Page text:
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  1. I used to think, for example, “Oh, am I supposed to go acquire corn stalks and pumpkins and mums and such to decorate for fall? I see so many pictures of that.” Then I realized these were people who (perhaps in a more sterile suburban setting?) had to make an effort to distinguish between seasons because their lifestyle did not have natural changes to them. We are fortunate enough on our small farm to have corns stalk standing in the nearby garden, pumpkins on the porch waiting to be stored – or carved! – and mums in the flower beds. It looks better to me for being natural and not contrived.
    The vignettes that really bother me are the tables people set (to make their houses look like magazines? I have no idea) but that are never used for entertaining. It just seems so fake. Have some people over and “tablescape” to your heart’s content, it’s fun!

  2. I totally agree with you about vignettes! I have a rule for my kitchen, nothing that isn’t useful on the countertops. I have stuff out that is useful, but I make sure to buy what is also beautiful. Like my Libby glass cake stand that hold my homemade desserts, or my cookbook stand that has my Betty Crocker cookbook that gets used on a regular basis.
    However, in my living room I do have little vignettes that have sentimental meaning, like my Grandfathers wood carved duck sitting on top of old books that have been in my family for generations. If it doesn’t bring you joy, or it isn’t useful, then it shouldn’t be taking up space.

    1. I agree, everything on my kitchen countertops are useful. I do have an old fashion glass picture full of family silver, mostly spoons a couple of butter knives. I make a point of using them when I’m cooking, because I’m not an exact measure, I use the teaspoon that may or may not be the correct size. Ha ha

  3. Well, I love vignettes. And I love seasonal vignettes. And I keep those vignettes to use over and over by season. But in those vignettes, I have my mother’s typewriter from the 40’s, crocks, an old scale and a milk pail from my grandparents farm. Old books from my other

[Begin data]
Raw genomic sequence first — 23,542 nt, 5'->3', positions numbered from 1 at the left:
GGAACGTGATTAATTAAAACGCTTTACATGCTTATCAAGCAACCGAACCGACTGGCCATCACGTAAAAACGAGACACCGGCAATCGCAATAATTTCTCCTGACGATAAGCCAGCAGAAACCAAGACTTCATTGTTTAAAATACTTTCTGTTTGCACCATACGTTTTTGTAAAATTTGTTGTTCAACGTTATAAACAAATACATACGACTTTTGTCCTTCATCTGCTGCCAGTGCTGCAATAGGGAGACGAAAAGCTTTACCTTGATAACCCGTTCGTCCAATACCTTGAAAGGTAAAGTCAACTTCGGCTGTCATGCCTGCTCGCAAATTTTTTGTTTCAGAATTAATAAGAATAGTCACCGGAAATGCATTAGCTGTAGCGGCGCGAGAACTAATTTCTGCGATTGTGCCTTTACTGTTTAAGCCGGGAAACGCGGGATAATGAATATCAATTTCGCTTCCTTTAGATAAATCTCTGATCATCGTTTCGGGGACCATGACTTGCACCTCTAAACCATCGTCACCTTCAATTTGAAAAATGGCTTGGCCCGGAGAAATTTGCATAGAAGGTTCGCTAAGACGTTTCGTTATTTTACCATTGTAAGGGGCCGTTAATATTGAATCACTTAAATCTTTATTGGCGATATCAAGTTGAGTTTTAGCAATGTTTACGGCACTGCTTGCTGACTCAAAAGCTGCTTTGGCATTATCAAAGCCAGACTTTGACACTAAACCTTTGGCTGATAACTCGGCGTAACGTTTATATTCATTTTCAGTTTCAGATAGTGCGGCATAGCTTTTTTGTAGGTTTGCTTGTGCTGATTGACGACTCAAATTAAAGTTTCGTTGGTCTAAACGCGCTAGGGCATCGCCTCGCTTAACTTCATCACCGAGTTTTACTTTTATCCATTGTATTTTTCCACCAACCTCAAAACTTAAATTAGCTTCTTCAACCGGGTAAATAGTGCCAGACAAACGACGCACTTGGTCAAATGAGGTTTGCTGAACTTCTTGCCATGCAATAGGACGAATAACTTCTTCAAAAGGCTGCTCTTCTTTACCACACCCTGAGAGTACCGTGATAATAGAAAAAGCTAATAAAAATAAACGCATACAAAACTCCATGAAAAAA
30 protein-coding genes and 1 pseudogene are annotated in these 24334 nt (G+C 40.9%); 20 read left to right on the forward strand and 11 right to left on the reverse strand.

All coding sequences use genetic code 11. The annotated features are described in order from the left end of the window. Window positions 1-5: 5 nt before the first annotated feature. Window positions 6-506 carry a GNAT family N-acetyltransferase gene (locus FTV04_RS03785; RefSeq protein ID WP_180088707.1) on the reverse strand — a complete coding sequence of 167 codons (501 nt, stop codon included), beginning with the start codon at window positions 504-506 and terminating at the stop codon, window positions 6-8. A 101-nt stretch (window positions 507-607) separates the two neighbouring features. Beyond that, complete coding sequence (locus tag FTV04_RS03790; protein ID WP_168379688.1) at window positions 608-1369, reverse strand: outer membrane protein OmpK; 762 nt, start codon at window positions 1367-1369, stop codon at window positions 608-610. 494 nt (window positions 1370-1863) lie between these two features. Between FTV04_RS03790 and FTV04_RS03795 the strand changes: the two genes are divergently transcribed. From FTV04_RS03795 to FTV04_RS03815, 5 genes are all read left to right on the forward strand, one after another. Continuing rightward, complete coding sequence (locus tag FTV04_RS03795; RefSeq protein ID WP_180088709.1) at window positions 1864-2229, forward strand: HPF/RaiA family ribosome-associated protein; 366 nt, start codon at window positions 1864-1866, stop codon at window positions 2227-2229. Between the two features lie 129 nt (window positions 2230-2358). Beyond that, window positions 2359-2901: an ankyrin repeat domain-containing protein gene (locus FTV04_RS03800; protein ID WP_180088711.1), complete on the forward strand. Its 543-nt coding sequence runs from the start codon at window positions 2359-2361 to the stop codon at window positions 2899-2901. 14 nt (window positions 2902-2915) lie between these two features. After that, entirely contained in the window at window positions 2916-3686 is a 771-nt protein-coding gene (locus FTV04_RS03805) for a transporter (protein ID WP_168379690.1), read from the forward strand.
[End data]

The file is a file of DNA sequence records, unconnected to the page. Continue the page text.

grandparents house, and a trio of cool old cameras (one was my dads and another my grandmother’s) along with an old hunter table fan that I found in a used tool store. Those things have history, some my own family’s others just history In general. But I also love my pretties both plastic and otherwise that complement those things. Judiciously chosen and used over and over again. I guess it’s how you look at it. But I do want to start having more things that are not plastic but beautiful to use and look at. As Morris said “You should have nothing in you home that you do not find useful or beautiful.” I guess it’s all in the eye of the beholder.

  4. I love this perspective! Your vignette of pumpkins and wooden spoons with the caption “oh dear” made me laugh so hard! (Because I saw myself in it.) Attractive utility is my new home decorating catchphrase.

  5. One thing no one has mentioned is the environmental impact our choices have. Buying a nice wooden broom with straw bristles is more expensive initially than buying a cheap plastic one. However, not only does that handmade one look nice, it will be the only broom you’ll ever need to be. Rather than buying detergent in plastic jugs to decant in pretty containers, shop at Grove or a similar place to buy a concentrated detergent in a small bag. Try to buy what you need in glass or wood rather than plastic. Beautiful AND better for our earth!